(MENAFN Press) Dubai's non-oil foreign trade managed to cross the Dhs 1 trillion threshold within nine months in 2013, to reach a volume of Dhs 1.009 trillion by the end of Q3, compared to Dhs 918 billion for the same period in 2012.
Dubai Customs statistics show that Dubai's non-oil foreign trade growth was the result of the increase in imports till Q3 of 2013; reaching Dhs 610 billion, as compared to Dhs 546 billion in the same period last year. In addition, exports and re-exports rose to Dhs 399 billion, compared to Dhs 372 billion.
"The fast-paced growth of Dubai's non-oil trade reflects the emirate's strong economic performance, reinforced by the massive achievements led by His Highness Sheikh Mohammed bin Rashid Al Maktoum, UAE Vice-President, Prime Minister and Ruler of Dubai," said His Excellency Ahmed Butti Ahmed, Executive Chairman of Ports, Customs and Free Zone Corporation and Director General of Dubai Customs. "The vision of His Highness Sheikh Mohammed earned the emirate a myriad of great achievements that has recently culminated in the opening of Al Maktoum International Airport and the unprecedented success of the Dubai Airshow that has witnessed historic aircraft orders by the emirate's airlines. Moreover, a series of future projects that are set to take Dubai further on the route to knowledge economy, most notably the 'Dubai Smart City' Project and the Smart Government Initiative, has promising prospects that, as confirmed by His Highness, the next seven years are critical to realizing the UAE vision of becoming a major economic player in the world," Mr. Butti added.
Moreover, direct trade accounted for 64% of Dubai foreign trade, as it reached Dhs 649 billion by the end of Q3 2013, up from Dhs 595 billion for the same period in 2012. While free zones trade share stood for 35%, that is, Dhs 348 billion, compared to Dhs 316 billion; customs warehouse trade hit Dhs 12 billion, up from Dhs 6 billion last year.
It is this diversity in foreign trade elements that boosts Dubai's opportunities to secure higher positions in global trade rankings, enhanced by expansion of new markets, owing to its pivotal role in connecting the world's different zones, and need of traders and investors to benefit from its trade advantages in improving returns of their business transactions.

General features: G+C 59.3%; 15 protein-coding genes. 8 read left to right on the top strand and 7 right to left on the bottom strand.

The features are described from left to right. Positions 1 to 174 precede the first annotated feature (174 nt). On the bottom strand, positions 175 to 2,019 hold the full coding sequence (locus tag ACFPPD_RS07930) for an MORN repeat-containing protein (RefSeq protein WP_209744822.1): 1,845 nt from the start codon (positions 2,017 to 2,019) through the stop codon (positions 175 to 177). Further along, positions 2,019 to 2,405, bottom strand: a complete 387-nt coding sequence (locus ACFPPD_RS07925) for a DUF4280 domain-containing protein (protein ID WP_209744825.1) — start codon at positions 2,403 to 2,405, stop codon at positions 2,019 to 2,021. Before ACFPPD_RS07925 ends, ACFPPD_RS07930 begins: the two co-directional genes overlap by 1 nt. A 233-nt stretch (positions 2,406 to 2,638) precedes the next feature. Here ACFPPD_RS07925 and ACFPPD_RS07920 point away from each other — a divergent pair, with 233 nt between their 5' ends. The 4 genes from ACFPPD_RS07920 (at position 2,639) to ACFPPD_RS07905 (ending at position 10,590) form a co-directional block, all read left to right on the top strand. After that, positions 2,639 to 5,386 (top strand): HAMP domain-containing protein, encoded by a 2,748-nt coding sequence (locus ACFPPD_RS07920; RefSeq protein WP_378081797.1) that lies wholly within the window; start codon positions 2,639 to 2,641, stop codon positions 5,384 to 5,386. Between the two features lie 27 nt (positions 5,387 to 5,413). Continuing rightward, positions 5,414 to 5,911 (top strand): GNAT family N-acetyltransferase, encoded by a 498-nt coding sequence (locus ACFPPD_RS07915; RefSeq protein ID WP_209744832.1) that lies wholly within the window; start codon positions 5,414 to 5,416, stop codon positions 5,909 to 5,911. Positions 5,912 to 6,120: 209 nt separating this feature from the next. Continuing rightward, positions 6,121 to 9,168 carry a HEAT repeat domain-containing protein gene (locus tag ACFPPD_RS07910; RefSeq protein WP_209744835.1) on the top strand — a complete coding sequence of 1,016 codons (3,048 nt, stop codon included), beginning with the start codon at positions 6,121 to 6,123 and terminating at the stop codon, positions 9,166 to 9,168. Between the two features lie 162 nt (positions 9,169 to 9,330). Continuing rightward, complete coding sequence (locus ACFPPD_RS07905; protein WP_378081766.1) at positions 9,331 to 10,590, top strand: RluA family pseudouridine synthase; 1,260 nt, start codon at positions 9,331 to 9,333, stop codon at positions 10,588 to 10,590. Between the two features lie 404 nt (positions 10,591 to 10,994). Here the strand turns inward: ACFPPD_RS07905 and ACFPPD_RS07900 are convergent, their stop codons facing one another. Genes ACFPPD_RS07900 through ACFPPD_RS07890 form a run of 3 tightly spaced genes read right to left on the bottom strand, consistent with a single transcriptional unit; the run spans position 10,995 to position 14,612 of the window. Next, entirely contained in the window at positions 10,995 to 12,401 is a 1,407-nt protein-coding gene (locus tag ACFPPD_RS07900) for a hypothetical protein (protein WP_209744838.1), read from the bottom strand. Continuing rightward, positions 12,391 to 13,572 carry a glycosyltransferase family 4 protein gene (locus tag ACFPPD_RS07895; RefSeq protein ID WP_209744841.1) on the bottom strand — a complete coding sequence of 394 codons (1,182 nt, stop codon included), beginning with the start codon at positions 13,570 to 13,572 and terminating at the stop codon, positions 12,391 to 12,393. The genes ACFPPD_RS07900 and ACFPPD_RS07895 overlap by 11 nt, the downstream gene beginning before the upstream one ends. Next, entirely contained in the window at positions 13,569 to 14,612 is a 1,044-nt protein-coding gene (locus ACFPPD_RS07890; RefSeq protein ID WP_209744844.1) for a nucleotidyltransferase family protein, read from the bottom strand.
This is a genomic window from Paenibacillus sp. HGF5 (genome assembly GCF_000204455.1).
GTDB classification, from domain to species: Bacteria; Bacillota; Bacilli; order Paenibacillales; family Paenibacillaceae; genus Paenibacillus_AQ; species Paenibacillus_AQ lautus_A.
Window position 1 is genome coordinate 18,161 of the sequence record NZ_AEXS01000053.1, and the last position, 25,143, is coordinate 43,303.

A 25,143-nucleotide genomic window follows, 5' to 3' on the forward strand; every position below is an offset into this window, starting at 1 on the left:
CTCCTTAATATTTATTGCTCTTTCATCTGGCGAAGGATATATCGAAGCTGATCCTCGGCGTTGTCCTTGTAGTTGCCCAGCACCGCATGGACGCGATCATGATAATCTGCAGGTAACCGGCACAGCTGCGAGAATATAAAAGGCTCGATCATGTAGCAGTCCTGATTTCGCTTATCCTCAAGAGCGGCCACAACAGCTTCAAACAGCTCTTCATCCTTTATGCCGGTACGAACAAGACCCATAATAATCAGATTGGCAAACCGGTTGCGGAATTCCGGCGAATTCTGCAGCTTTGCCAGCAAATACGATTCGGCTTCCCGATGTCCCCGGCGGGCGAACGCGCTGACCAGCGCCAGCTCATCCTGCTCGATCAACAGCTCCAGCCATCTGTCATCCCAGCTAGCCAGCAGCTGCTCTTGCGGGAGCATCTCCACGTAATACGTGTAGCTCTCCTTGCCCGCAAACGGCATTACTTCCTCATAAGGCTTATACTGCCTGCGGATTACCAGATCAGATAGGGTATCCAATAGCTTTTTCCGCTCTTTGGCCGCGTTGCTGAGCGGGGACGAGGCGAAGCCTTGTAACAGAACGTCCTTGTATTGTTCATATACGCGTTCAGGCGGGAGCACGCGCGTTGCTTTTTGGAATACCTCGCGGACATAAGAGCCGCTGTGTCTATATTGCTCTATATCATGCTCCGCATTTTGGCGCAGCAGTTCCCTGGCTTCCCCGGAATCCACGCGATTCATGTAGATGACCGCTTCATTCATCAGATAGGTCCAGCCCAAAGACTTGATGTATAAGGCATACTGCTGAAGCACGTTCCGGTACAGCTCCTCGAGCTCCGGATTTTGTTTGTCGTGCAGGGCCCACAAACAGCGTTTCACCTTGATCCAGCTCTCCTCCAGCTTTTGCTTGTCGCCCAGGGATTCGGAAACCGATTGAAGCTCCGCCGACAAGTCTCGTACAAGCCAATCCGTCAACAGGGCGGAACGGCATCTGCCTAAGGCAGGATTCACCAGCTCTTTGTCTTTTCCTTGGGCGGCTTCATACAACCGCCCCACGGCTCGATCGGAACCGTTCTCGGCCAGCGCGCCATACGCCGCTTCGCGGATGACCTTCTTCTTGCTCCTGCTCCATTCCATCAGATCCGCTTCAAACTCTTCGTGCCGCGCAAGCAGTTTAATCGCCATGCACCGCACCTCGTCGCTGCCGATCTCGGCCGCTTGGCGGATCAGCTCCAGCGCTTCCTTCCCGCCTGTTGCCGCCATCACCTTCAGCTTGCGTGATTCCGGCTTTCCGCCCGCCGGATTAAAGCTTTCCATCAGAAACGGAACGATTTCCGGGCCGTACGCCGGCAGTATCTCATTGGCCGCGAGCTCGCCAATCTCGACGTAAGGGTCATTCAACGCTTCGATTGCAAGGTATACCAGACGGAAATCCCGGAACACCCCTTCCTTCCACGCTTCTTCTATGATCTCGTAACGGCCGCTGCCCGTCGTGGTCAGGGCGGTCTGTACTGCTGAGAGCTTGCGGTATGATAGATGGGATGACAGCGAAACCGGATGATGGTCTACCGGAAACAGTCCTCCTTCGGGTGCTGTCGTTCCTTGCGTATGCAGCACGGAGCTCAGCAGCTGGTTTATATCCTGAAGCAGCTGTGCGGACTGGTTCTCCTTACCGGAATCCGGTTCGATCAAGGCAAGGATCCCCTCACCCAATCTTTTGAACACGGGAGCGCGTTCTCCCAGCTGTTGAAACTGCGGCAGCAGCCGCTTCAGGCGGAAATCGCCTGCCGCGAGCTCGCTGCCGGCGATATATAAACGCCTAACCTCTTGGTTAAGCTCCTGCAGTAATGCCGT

Further, India ranked first on Dubai's total non-oil foreign trade partner list; as trade volumes between them reached Dhs 111 billion, followed by China with Dhs 99 billion, then the USA with Dhs 65 billion.
While as far as imports are concerned, China topped the list of import partners with a share of 16% that is equal to Dhs 96 billion, followed by the USA with a share of 9% amounting to Dhs 58 billion and later India with 9% that is equal to Dhs 55 billion.
Speaking of exports, India came at the forefront of Dubai's trade partners with a share that accounted for 21%; that is equal to Dhs 24 billion, followed by Turkey with 13% and Dhs 15 billion and Switzerland with 7% that is equal to Dhs 8 billion.
As for re-exports; Saudi Arabia comes first with a share of 12% amounting to Dhs 33 billion, followed by India with 11% that is equal to Dhs 32 billion, then Iraq with a share of 7% and Dhs 20 billion.
"These successive achievements in Dubai's foreign trade prompted us, at Dubai Customs, to play a vibrant role in the overall transformation process witnessed in the economy of the UAE in general and Dubai in particular. We aspire to keep the foreign trade at the heart of this transformation by enhancing customs services, so we continue to spearhead the region and be among the top providers of high quality and efficient customs services in the world.", Mr. Butti added.
Till the end of Q3 2013, gold represented the larger share of Dubai's imports, followed by cellular and wired communication devices, then diamond, normal and sports cars, then various jewelry types and pieces.
As for exports; gold came first, followed by raw aluminum, then petroleum oils, jewelry types and pieces, followed by cigars, cigarettes and tobacco alternatives.
When it comes to re-exports; cellular and wired communication devices topped the list followed by unprocessed diamond, then computers and hardware, then petroleum oils followed by normal and sports cars.